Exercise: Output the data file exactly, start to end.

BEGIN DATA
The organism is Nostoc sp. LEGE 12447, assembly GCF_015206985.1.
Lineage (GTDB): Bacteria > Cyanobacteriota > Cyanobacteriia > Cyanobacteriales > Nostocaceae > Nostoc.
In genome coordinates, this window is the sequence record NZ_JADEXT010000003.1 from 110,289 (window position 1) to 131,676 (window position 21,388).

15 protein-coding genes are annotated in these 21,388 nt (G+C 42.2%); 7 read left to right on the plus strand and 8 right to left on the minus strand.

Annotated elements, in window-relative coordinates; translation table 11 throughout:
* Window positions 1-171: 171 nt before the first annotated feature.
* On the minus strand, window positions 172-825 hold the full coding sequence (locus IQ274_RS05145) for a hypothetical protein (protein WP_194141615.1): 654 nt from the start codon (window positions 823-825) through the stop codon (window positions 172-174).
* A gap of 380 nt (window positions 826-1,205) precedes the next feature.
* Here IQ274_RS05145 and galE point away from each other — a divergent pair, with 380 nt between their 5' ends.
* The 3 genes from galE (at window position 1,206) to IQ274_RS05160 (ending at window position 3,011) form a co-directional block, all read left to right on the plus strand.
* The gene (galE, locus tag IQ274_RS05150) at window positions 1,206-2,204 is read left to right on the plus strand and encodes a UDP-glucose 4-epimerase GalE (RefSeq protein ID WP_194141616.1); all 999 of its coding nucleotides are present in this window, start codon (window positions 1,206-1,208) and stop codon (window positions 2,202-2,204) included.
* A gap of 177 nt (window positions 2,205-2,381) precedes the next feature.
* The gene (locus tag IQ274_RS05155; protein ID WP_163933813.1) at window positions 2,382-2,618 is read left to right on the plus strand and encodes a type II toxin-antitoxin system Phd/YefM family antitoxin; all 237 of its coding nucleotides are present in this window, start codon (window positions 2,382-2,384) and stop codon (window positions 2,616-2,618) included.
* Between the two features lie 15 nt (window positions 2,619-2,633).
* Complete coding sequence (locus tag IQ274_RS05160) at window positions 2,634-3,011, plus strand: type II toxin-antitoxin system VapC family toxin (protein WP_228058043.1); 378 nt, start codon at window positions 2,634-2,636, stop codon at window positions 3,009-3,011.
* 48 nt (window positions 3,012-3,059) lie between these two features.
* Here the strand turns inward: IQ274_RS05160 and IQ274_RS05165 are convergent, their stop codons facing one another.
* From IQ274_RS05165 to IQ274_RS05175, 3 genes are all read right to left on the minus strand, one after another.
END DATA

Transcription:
The organism is Nostoc sp. LEGE 12447, assembly GCF_015206985.1.
Lineage (GTDB): Bacteria > Cyanobacteriota > Cyanobacteriia > Cyanobacteriales > Nostocaceae > Nostoc.
In genome coordinates, this window is the sequence record NZ_JADEXT010000003.1 from 110,289 (window position 1) to 131,676 (window position 21,388).

15 protein-coding genes are annotated in these 21,388 nt (G+C 42.2%); 7 read left to right on the plus strand and 8 right to left on the minus strand.

Annotated elements, in window-relative coordinates; translation table 11 throughout:
* Window positions 1-171: 171 nt before the first annotated feature.
* On the minus strand, window positions 172-825 hold the full coding sequence (locus IQ274_RS05145) for a hypothetical protein (protein WP_194141615.1): 654 nt from the start codon (window positions 823-825) through the stop codon (window positions 172-174).
* A gap of 380 nt (window positions 826-1,205) precedes the next feature.
* Here IQ274_RS05145 and galE point away from each other — a divergent pair, with 380 nt between their 5' ends.
* The 3 genes from galE (at window position 1,206) to IQ274_RS05160 (ending at window position 3,011) form a co-directional block, all read left to right on the plus strand.
* The gene (galE, locus tag IQ274_RS05150) at window positions 1,206-2,204 is read left to right on the plus strand and encodes a UDP-glucose 4-epimerase GalE (RefSeq protein ID WP_194141616.1); all 999 of its coding nucleotides are present in this window, start codon (window positions 1,206-1,208) and stop codon (window positions 2,202-2,204) included.
* A gap of 177 nt (window positions 2,205-2,381) precedes the next feature.
* The gene (locus tag IQ274_RS05155; protein ID WP_163933813.1) at window positions 2,382-2,618 is read left to right on the plus strand and encodes a type II toxin-antitoxin system Phd/YefM family antitoxin; all 237 of its coding nucleotides are present in this window, start codon (window positions 2,382-2,384) and stop codon (window positions 2,616-2,618) included.
* Between the two features lie 15 nt (window positions 2,619-2,633).
* Complete coding sequence (locus tag IQ274_RS05160) at window positions 2,634-3,011, plus strand: type II toxin-antitoxin system VapC family toxin (protein WP_228058043.1); 378 nt, start codon at window positions 2,634-2,636, stop codon at window positions 3,009-3,011.
* 48 nt (window positions 3,012-3,059) lie between these two features.
* Here the strand turns inward: IQ274_RS05160 and IQ274_RS05165 are convergent, their stop codons facing one another.
* From IQ274_RS05165 to IQ274_RS05175, 3 genes are all read right to left on the minus strand, one after another.